Types of Forests in Tennessee

Apr 29, 2024

Pine trees

Tennessee is known as the most biodiverse inland state in the country. Part of what makes it so diverse is the many types of habitats and ecosystems found throughout the state. More than 50% of the Tennessee landscape is forested—but not all forests are the same. Keep reading to learn about some common (and uncommon) forest types and where you can find them in Tennessee. 

At its most basic definition, a forest is an area covered with trees. The Natural Resources Conservation Service defines a forest as having at least 10% tree cover by trees at least 13 feet tall at maturity. The other 90% of the area can contain several different habitat features, such as streams or patches of grassland, and still be considered a forest. 

Today, approximately 14 million acres of Tennessee is forested. Most of that land is privately owned, but there is still more than 2.3 million acres of diverse public forestland for all to enjoy. 

The most common forest type in Tennessee is oak-hickory forest. These forests are typically found in drier, upland areas (at a higher elevation than floodplains) and are dominated by various oak and hickory tree species. Oak-hickory forests are common in Middle Tennessee and the eastern edge of West Tennessee, surrounding the Tennessee River.

Trail on the Natchez Trace
Hiker on a trail on the Natchez Trace. Photo by Margie Hunter.

Where to find it: Montgomery Bell State Park, Natchez Trace State Forest, Stewart State Forest

Along floodplains of major tributaries of the Mississippi River in West Tennessee are moist-soil landscapes known as bottomland hardwood forests. The composition of these forests is dependent on how often the area is inundated with water. Permanently flooded areas are typically characterized by bald cypress and water tupelo. Periodically flooded forests are dominated by red maple, sweetgum, and several species of oak that are more tolerant of water.

Big Cypress Tree State Natural Area
Big Cypress Tree State Natural Area. Photo courtesy of TN Department of Environment and Conservation.

Where to find it: Big Cypress Tree State Natural Area, John Tully State Forest

Pine trees, as well as certain species of oak, are most well-adapted to the dry, rocky soils of East Tennessee. The most common native pine tree species are shortleaf, Virginia, and eastern white pine. Middle elevations of the mountains also commonly contain a mix of oak species, particularly chestnut oak, among the pines.

Appalachian Trail near Charlies Bunion. Photo by David Liles.

Where to find it: Bledsoe State Forest, Pickett State Forest

On lower mountain slopes and valleys of East Tennessee are two unique types of forests. Mesic hardwood forests are characterized by significant plant and wildlife biodiversity. Dominant tree species typically include a mixture of oaks, tulip poplar, chestnut, maples, and beech.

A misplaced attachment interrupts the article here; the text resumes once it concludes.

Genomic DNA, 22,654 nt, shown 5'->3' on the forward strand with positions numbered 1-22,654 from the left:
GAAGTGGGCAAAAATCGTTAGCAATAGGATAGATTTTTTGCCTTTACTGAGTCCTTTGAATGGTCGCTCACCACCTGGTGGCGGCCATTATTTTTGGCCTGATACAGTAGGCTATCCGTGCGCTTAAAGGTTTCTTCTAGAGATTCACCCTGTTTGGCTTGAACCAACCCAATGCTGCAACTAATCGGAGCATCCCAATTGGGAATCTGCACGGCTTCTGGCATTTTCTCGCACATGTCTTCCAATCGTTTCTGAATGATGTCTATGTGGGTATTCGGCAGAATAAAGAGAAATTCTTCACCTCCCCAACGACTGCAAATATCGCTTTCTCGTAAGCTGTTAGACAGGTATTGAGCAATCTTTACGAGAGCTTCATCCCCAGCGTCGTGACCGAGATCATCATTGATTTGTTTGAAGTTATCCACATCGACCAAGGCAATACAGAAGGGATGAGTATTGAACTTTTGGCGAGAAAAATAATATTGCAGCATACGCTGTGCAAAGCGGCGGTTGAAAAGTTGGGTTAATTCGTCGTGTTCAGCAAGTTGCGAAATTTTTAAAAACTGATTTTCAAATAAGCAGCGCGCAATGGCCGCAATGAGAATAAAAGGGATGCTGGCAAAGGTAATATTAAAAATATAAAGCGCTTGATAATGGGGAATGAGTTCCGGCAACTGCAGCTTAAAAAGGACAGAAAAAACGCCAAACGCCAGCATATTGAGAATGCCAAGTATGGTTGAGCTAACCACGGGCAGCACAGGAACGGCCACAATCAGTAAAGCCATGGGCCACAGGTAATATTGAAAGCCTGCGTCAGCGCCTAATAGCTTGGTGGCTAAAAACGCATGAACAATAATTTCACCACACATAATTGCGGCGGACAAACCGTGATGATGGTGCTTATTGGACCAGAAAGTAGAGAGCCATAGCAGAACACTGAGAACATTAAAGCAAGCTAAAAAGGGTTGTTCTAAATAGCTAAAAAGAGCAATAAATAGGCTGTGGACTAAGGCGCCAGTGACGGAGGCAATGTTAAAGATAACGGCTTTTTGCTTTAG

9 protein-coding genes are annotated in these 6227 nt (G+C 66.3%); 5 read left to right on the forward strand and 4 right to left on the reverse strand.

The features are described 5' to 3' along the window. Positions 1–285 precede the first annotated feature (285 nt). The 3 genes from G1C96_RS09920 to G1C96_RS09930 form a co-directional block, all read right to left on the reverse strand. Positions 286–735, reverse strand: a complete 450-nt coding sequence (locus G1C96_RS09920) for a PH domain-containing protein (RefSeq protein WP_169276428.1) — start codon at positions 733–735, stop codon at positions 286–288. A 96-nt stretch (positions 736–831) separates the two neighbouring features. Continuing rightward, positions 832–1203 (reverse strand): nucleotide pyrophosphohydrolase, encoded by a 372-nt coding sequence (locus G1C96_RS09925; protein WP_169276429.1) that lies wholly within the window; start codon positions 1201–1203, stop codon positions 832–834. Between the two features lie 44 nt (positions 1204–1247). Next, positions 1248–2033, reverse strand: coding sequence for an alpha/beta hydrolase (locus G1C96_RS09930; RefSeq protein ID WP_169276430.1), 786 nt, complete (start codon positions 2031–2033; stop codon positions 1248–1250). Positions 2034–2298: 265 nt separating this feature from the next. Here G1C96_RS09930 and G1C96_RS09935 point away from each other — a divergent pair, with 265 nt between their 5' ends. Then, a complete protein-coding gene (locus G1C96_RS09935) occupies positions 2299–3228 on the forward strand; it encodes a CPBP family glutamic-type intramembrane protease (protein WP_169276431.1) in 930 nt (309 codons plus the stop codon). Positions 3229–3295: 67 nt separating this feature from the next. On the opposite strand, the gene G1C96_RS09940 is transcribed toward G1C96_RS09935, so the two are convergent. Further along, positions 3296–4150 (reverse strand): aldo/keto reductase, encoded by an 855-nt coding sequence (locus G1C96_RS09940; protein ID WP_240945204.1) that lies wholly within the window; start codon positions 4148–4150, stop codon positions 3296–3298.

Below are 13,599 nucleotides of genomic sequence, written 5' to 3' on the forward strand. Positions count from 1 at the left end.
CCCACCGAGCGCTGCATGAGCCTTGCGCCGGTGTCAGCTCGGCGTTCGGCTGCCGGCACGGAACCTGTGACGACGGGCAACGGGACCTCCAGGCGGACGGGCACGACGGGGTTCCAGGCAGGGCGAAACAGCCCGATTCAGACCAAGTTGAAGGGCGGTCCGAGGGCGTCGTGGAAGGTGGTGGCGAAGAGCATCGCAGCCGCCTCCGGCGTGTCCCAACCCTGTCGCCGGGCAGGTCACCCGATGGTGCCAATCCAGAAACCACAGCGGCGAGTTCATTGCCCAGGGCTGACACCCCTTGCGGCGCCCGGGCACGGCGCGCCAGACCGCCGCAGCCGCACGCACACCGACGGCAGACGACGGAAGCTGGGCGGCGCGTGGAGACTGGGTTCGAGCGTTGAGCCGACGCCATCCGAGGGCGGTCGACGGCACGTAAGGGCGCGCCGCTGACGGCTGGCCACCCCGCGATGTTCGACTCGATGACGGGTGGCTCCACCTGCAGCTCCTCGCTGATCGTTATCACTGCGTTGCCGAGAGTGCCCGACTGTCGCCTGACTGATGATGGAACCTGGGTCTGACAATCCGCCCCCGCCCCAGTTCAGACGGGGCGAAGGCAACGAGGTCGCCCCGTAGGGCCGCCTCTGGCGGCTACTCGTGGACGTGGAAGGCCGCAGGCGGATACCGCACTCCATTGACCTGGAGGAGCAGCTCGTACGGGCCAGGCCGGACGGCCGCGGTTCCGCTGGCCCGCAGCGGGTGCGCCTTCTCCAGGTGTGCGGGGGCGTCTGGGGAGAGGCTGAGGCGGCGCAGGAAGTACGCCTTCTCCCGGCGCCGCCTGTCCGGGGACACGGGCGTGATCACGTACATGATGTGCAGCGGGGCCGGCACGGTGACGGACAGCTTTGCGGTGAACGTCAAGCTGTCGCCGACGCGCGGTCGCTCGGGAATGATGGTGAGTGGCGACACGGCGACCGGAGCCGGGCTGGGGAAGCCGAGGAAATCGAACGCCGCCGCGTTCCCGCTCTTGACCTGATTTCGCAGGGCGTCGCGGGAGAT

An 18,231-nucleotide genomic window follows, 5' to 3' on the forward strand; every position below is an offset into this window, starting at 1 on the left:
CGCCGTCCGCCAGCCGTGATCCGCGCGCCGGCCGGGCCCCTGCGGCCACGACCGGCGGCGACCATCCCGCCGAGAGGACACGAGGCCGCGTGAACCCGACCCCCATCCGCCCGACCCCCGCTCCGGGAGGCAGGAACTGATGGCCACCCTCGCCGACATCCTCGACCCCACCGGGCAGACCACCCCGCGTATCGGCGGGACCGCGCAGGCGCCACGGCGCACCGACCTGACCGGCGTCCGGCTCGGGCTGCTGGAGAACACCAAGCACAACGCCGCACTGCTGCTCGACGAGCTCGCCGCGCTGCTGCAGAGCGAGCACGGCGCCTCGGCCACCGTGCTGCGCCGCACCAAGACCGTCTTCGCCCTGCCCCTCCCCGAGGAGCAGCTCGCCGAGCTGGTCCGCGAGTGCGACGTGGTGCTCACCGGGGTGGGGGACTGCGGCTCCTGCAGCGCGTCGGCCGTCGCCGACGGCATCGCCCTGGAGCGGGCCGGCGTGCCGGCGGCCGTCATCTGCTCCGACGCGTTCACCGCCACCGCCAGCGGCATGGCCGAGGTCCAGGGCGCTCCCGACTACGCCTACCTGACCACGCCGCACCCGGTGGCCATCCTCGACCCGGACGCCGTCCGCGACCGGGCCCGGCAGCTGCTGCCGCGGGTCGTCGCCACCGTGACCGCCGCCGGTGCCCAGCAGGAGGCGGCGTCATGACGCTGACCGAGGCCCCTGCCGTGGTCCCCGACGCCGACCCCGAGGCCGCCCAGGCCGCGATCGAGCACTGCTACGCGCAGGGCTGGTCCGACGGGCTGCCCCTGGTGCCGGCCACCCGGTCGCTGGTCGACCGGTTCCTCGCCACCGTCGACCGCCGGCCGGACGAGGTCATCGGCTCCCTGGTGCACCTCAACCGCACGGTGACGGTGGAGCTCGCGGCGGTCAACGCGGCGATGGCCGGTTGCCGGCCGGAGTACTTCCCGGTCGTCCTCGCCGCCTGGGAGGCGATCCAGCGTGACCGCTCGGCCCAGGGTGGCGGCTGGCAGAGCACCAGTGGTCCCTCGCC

Cove hardwoods are a subset of mesic hardwoods characterized by highly fertile soils. Acidic cove forests are found slightly higher on mountain slopes, adjacent to rocky habitat, and contain acid-tolerant trees such as red maple and eastern hemlock. Rich cove forests are found at the base of slopes, where soil is more moist, and contain trees such as buckeye, white ash, and basswood.

Great Smoky Mountains National Park. Photo by Roger Trentham.

Where to find it: Martha Sundquist State Forest

One of Tennessee’s most unique ecosystems is the limestone cedar glades of Middle Tennessee. These forests are composed primarily of eastern redcedar along with other mixed hardwoods that can grow on the dry, limestone soils. Caves, sinkholes, and underground drainages are common in these habitats.

Where to find it: Cedars of Lebanon State Forest

Manus Road Cedar Glade. Photo courtesy of TN Department of Environment and Conservation.

  • Barnett, Dwight. (1999). Behind the Wall of Green. Tennessee Department of Agriculture, Division of Forestry. Link
  • Natural Resources Conservation Service. (n.d.). Forestry. United States Department of Agriculture. Retrieved April 4, 2024. Link
  • Northern Colorado Plateau Inventory & Monitoring. (2022). Upland Vegetation and Soils. National Park Service. Retrieved April 4, 2024. Link
  • Tennessee Department of Agriculture. (n.d.-a). Forests. Retrieved April 4, 2024. Link
  • Tennessee Department of Agriculture. (n.d.-b). State Forests. Retrieved April 4, 2024. Link
  • Tennessee Department of Agriculture. (2010). Tennessee Forest Resources Assessment and Strategy: Forest Resource Conditions. Link 
  • Tennessee Division of Forestry. (2024). Landscape Management Plan. Tennessee Department of Agriculture. Link  
  • United States Geological Survey. (n.d.). Ecoregions of Tennessee. Link  

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